Cost of living: Scots home buyers downsizing and room renting to make ends meet
Doug McLeod, Scottish regional managing director for Barratt Developments, Britain’s biggest housebuilder by volume, said house hunters were “sharpening their focus” on their income long term amid rising mortgage costs, energy bills and stubbornly sticky inflation. A new report by the group, which encompasses the Barratt Homes and David Wilson Homes brands, found that almost a third (31 per cent) of prospective home buyers in Scotland are considering renting out a room for additional income.
The research also reveals a trend towards shared homeownership as people struggle to buy solo. A third (33 per cent) of those surveyed are considering buying with a friend or family member and roughly four in ten (44 per cent) are considering a flat instead of a house to save money. Of those already on the property ladder, 50 per cent would downsize to a cheaper home to save money on bills.
McLeod said: “There’s no doubt that the cost-of-living crisis has changed the way people are buying homes. Worries around rising interest rates on mortgages, inflation and energy bills have seen people consider new ways to generate income, including renting out a spare room. We also expect to see apartments grow in appeal, thanks to lower costs and convenient locations in city centres, close to workplaces and entertainment.”
He added: “While the current economic outlook has undoubtedly impacted buyer behaviour, our research shows that people are still more confident than not in the UK housing market. With this in mind, we have launched a variety of schemes to support those looking to invest in property, including mortgage contributions and deposit help for first time buyers.”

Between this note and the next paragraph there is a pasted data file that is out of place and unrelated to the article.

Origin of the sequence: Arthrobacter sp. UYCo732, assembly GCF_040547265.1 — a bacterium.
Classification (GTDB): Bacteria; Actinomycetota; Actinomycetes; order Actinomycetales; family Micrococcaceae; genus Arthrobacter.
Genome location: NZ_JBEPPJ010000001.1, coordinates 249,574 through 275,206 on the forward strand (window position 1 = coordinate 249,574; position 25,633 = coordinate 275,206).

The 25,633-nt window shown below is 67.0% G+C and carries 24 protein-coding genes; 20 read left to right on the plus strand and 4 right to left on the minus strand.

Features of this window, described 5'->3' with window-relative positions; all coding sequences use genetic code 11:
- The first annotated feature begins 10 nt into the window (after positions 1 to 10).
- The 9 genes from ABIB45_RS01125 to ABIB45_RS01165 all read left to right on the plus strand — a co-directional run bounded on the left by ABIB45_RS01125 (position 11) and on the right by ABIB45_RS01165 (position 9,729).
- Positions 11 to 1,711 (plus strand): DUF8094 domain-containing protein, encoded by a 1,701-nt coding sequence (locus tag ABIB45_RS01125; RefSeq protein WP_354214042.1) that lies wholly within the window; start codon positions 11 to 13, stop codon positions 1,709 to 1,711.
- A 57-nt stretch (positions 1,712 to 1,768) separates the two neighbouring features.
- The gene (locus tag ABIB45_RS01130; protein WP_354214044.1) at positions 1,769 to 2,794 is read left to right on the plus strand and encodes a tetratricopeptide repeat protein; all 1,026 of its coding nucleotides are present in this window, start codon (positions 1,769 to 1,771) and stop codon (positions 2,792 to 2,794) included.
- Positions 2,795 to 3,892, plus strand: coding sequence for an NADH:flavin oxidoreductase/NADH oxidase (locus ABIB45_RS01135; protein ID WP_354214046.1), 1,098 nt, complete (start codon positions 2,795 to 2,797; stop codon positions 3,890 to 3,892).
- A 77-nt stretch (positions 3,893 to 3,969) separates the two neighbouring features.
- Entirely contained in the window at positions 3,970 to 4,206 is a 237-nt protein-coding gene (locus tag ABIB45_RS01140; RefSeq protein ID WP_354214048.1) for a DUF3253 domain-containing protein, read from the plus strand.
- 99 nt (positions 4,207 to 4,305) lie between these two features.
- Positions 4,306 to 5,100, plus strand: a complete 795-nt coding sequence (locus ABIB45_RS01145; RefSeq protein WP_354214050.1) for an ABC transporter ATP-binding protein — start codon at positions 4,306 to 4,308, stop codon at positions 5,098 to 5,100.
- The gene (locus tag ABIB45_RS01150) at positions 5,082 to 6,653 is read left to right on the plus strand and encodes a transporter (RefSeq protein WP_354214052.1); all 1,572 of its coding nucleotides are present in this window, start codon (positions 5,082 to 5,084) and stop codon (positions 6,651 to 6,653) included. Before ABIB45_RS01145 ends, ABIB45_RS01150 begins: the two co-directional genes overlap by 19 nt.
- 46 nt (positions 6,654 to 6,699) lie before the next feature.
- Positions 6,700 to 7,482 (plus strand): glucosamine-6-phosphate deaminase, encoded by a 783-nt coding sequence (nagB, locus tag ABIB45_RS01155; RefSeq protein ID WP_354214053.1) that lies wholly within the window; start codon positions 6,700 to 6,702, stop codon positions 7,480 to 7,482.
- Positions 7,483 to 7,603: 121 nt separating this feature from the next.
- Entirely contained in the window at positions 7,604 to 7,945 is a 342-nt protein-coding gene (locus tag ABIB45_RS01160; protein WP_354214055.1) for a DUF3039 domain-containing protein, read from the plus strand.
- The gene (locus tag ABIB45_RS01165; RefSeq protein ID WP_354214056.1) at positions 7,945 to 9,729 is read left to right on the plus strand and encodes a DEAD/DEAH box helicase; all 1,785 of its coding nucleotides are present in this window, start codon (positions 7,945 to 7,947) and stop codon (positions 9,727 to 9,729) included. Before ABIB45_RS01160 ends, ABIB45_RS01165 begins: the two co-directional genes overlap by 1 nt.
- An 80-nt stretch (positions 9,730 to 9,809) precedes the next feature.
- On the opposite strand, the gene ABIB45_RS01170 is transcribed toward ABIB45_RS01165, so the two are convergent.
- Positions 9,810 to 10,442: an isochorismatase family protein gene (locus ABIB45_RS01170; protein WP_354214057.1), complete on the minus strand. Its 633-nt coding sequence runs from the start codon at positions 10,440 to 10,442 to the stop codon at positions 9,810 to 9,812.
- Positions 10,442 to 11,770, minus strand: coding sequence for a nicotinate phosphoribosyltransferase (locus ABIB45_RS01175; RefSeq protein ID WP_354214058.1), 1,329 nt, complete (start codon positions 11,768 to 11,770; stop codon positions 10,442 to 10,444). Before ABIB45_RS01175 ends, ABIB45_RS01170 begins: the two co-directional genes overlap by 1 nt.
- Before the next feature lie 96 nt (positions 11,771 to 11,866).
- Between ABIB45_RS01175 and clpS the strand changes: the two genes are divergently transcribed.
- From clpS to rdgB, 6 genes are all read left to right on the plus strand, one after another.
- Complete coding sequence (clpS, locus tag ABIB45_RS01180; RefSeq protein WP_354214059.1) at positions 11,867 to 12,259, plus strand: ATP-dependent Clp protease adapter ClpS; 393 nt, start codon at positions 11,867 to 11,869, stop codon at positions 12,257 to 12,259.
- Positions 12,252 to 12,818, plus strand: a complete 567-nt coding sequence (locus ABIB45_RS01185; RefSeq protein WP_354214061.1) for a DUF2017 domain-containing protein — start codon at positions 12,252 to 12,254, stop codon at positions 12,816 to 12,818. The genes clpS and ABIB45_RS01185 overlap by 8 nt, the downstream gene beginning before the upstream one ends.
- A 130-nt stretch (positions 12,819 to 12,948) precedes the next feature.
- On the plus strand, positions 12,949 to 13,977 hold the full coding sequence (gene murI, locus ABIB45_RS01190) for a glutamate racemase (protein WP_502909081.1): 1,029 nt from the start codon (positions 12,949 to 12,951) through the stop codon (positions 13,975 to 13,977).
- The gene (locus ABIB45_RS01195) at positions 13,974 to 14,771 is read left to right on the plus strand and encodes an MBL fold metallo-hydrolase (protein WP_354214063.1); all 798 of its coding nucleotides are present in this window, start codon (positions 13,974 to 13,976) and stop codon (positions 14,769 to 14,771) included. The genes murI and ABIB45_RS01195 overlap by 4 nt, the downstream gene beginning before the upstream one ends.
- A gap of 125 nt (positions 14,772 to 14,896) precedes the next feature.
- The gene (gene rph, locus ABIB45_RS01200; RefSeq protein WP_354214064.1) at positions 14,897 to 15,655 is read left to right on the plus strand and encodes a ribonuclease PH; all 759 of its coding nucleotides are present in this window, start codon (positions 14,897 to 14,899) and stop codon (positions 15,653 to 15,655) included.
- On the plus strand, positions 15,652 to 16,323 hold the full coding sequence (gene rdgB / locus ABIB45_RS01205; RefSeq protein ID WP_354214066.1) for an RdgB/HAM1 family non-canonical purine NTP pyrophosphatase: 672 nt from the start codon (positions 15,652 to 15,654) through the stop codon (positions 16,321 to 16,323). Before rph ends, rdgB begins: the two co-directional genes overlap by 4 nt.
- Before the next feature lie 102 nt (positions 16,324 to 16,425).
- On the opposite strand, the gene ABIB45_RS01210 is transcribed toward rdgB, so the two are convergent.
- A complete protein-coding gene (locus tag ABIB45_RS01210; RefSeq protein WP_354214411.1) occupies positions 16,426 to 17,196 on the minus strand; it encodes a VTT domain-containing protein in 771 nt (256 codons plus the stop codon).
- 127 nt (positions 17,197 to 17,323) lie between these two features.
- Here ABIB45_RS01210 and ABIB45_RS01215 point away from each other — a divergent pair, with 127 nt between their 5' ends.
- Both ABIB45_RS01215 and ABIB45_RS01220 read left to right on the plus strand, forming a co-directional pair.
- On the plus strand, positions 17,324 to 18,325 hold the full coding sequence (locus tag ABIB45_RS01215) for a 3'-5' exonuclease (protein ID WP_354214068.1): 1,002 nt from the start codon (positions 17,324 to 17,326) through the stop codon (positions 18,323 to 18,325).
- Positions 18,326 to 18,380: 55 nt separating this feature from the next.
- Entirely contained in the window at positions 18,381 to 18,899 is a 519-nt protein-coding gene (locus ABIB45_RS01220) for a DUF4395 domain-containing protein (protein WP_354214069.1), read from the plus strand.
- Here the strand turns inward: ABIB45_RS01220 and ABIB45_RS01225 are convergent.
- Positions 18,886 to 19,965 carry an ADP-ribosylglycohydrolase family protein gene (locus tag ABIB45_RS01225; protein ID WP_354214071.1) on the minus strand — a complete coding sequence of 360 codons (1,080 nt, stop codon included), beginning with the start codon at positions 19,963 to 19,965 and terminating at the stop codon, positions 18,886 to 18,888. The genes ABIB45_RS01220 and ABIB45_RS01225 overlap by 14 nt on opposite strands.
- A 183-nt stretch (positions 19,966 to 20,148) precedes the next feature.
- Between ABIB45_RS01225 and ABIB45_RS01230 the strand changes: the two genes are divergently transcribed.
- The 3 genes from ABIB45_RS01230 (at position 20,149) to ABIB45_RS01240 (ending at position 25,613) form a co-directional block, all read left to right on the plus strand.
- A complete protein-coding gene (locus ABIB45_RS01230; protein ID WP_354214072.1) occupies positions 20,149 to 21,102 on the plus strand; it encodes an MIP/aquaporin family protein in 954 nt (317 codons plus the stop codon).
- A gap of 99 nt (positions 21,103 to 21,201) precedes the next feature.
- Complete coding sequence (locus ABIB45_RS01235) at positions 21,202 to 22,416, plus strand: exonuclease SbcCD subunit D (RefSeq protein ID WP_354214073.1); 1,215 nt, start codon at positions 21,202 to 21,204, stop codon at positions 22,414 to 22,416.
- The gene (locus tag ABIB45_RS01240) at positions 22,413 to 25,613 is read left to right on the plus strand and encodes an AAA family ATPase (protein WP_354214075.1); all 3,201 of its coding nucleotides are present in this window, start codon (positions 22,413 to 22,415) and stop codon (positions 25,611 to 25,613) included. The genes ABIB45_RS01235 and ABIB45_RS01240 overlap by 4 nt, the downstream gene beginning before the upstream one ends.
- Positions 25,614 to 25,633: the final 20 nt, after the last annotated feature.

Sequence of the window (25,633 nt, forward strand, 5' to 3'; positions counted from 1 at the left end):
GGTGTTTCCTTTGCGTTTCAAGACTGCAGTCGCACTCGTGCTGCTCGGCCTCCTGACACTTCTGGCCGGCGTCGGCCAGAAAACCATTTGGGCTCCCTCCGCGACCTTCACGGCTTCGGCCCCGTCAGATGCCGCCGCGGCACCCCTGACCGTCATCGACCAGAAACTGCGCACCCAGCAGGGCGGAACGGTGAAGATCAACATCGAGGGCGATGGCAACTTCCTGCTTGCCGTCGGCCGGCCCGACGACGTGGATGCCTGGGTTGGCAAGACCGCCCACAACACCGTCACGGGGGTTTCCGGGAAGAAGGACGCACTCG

The research has been carried out among 2,000 adults in the UK, including 500 in Scotland, who are looking to buy a new home in the next two years. To help ease the financial burden of buying a new home, Barratt recently announced a deposit or mortgage contribution scheme, offering homebuyers up to £30,000 towards their deposit or mortgage repayments.
Meanwhile, an appeal has been made for the UK government to step in and stop the fall in residential property sales and reinvigorate the market. Heather Powell, head of property and a partner at tax and advisory firm Blick Rothenberg, said the continuing fall in home sales was a major issue for the UK economy.
She said: “The continuing fall in residential property sales shows how slow the recovery is going to be for industries that thrive on a healthy property market, and the government needs to act now to reinvigorate this essential element of the UK economy. A regime that encourages first-time buyers, without inflating prices, is needed to ‘prime this pump’. House prices have not fallen significantly but households are finding that there is limited demand for their homes. The foundation on which the UK housing market is built, first-time buyers, are struggling to build up deposits.”
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